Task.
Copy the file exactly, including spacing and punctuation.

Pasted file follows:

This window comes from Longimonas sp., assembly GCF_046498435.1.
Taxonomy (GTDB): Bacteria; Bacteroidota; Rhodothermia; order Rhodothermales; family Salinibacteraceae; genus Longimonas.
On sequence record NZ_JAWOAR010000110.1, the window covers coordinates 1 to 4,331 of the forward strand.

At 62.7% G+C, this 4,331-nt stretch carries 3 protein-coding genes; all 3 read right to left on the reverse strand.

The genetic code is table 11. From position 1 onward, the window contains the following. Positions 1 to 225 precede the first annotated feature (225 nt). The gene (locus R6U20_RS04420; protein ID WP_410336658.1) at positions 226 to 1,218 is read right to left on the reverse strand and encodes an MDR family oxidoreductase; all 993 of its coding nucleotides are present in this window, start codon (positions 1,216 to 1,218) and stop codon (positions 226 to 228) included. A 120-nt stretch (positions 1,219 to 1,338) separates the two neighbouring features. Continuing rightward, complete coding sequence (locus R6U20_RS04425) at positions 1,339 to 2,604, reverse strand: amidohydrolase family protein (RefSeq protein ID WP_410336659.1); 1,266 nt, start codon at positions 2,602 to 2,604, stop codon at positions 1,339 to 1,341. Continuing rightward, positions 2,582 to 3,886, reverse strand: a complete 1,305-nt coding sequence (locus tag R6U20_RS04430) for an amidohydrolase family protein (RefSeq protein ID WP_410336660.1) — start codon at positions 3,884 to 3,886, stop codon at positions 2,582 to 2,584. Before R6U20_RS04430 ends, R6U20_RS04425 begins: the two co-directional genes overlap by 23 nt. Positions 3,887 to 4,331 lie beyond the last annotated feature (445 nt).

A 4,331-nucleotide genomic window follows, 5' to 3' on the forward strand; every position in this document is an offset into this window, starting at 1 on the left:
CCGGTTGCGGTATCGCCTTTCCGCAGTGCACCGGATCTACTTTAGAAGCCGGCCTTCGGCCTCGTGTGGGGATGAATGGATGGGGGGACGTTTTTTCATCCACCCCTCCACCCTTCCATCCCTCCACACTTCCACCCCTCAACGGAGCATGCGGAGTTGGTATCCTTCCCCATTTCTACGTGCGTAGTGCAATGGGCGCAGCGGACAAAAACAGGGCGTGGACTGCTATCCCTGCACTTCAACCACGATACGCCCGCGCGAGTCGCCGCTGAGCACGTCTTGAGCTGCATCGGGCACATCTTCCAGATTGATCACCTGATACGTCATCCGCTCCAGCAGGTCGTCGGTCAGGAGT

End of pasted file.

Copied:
This window comes from Longimonas sp., assembly GCF_046498435.1.
Taxonomy (GTDB): Bacteria; Bacteroidota; Rhodothermia; order Rhodothermales; family Salinibacteraceae; genus Longimonas.
On sequence record NZ_JAWOAR010000110.1, the window covers coordinates 1 to 4,331 of the forward strand.

At 62.7% G+C, this 4,331-nt stretch carries 3 protein-coding genes; all 3 read right to left on the reverse strand.

The genetic code is table 11. From position 1 onward, the window contains the following. Positions 1 to 225 precede the first annotated feature (225 nt). The gene (locus R6U20_RS04420; protein ID WP_410336658.1) at positions 226 to 1,218 is read right to left on the reverse strand and encodes an MDR family oxidoreductase; all 993 of its coding nucleotides are present in this window, start codon (positions 1,216 to 1,218) and stop codon (positions 226 to 228) included. A 120-nt stretch (positions 1,219 to 1,338) separates the two neighbouring features. Continuing rightward, complete coding sequence (locus R6U20_RS04425) at positions 1,339 to 2,604, reverse strand: amidohydrolase family protein (RefSeq protein ID WP_410336659.1); 1,266 nt, start codon at positions 2,602 to 2,604, stop codon at positions 1,339 to 1,341. Continuing rightward, positions 2,582 to 3,886, reverse strand: a complete 1,305-nt coding sequence (locus tag R6U20_RS04430) for an amidohydrolase family protein (RefSeq protein ID WP_410336660.1) — start codon at positions 3,884 to 3,886, stop codon at positions 2,582 to 2,584. Before R6U20_RS04430 ends, R6U20_RS04425 begins: the two co-directional genes overlap by 23 nt. Positions 3,887 to 4,331 lie beyond the last annotated feature (445 nt).

A 4,331-nucleotide genomic window follows, 5' to 3' on the forward strand; every position in this document is an offset into this window, starting at 1 on the left:
CCGGTTGCGGTATCGCCTTTCCGCAGTGCACCGGATCTACTTTAGAAGCCGGCCTTCGGCCTCGTGTGGGGATGAATGGATGGGGGGACGTTTTTTCATCCACCCCTCCACCCTTCCATCCCTCCACACTTCCACCCCTCAACGGAGCATGCGGAGTTGGTATCCTTCCCCATTTCTACGTGCGTAGTGCAATGGGCGCAGCGGACAAAAACAGGGCGTGGACTGCTATCCCTGCACTTCAACCACGATACGCCCGCGCGAGTCGCCGCTGAGCACGTCTTGAGCTGCATCGGGCACATCTTCCAGATTGATCACCTGATACGTCATCCGCTCCAGCAGGTCGTCGGTCAGGAGT